In days gone by, when palm trees hung heavy by the Nile and Hatshepsut the Great still ruled inexorable, there lived in the city of Abydos a pair of stonemasons. What shall we say of Abydos in those days? Was it mighty in wealth and power, and did the shine of its rooftops reach yea unto the sky?
And did its priests and king’s men ride forth in chariots brighter than the sun-on-the-sea, drawn by steeds dark as jackals and fey as kefts? And did the great queens and noble kings build there the great temples and palaces of old?
Yea, it was even so.
Now, here in the city too large for itself, in a quadrant of bilge and dust, there lived a pair of stonemasons. For temples and palaces do not build themselves, no matter how thoroughly you may guild them. And so it was that these two, a woman and her husband, helped in some part to raise up many of the great monuments of the golden city. They were good people, but hard, with hard pleasures, prone to drink and gamble and make graceless love, like any sailors.
They had two children, a boy and a girl, close as twins or faces on a silver-backed coin, and as different from their parents as cats are from dogs.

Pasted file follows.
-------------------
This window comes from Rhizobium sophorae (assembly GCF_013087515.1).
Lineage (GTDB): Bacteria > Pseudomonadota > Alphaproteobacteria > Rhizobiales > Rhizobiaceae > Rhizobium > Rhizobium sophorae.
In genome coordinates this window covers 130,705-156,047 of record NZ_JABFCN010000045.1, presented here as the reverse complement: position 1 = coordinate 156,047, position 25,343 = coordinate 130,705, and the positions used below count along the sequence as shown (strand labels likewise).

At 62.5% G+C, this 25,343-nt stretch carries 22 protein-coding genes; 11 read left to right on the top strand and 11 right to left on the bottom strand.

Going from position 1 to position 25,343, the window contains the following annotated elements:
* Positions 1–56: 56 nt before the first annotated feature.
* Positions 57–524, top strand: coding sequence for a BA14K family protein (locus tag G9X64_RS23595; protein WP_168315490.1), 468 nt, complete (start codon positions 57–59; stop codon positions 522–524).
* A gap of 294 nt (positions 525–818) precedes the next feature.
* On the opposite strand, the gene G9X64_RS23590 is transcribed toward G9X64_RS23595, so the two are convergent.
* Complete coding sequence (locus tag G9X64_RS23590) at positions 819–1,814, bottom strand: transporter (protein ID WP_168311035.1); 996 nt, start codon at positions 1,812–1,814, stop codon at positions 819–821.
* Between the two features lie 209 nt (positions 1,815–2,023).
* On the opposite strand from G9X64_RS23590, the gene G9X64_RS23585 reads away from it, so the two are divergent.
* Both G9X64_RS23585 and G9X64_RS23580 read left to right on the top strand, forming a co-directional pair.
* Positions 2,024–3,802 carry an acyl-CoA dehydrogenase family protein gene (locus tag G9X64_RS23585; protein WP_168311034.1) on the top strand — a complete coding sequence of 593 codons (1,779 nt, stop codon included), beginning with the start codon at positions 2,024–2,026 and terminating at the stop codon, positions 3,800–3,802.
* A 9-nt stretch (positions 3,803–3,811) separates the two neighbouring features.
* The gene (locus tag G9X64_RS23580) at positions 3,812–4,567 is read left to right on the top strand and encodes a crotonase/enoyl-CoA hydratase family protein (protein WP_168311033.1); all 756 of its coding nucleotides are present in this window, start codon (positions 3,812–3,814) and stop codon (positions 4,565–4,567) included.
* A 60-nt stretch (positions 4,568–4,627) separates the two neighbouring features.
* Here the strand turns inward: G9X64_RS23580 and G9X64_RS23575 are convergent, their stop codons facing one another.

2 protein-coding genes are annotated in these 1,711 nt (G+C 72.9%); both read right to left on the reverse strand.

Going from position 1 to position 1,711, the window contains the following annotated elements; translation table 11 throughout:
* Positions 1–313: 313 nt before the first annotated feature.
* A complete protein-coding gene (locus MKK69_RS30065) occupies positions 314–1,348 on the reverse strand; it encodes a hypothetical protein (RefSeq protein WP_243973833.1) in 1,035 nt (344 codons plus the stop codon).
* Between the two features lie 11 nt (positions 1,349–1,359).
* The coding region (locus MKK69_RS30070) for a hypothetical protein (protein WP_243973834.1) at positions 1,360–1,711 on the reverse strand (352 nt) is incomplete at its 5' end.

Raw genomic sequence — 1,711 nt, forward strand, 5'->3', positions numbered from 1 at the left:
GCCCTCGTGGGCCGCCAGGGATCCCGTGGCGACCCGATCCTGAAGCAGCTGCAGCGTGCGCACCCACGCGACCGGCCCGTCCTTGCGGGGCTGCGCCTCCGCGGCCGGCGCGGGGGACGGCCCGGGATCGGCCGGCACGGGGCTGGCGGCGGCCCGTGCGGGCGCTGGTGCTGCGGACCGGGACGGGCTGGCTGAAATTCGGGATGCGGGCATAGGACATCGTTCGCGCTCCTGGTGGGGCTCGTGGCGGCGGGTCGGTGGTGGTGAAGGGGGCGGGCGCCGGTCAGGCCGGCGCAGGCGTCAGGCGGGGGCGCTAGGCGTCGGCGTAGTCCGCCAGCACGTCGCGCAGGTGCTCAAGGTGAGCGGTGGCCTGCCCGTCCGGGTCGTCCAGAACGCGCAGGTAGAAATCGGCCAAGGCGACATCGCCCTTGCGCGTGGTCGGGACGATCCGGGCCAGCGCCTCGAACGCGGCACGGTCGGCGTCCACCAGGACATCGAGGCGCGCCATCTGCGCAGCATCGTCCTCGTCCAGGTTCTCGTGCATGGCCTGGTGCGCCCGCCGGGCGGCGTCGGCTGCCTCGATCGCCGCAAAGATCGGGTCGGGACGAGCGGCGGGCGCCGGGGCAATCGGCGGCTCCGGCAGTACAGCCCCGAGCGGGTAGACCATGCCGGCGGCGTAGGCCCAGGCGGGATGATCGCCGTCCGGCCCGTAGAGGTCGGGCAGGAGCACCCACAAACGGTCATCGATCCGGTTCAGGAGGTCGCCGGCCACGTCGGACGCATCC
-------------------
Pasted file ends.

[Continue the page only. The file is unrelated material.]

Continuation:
Ana, the girl, was a bitter-paper sister with fingernail-thin bones and a grey smile. From birth, a whisper corner kind of woman, with smiles rare as diamonds. She tended the garden and wove on her little loom, and was glad of it. Her hands were not stone mason hands.
The boy, Raan, pleased his parents, an eager strong son with black hair and big eyes. His tread fell light and glancing in the morning, his hands were broad and firm on the chisel, and he dreamt of building an obelisk for the queen like a master builder. He could dance and drink and gamble, and forge his own way in the world besides, but he loved his sister above all else. He carved her little statues of sandstone, dogs and birds and sneaking lanky cats.
He will make a father proud, said the old grandmothers to each other at dusk in the palm-dark light.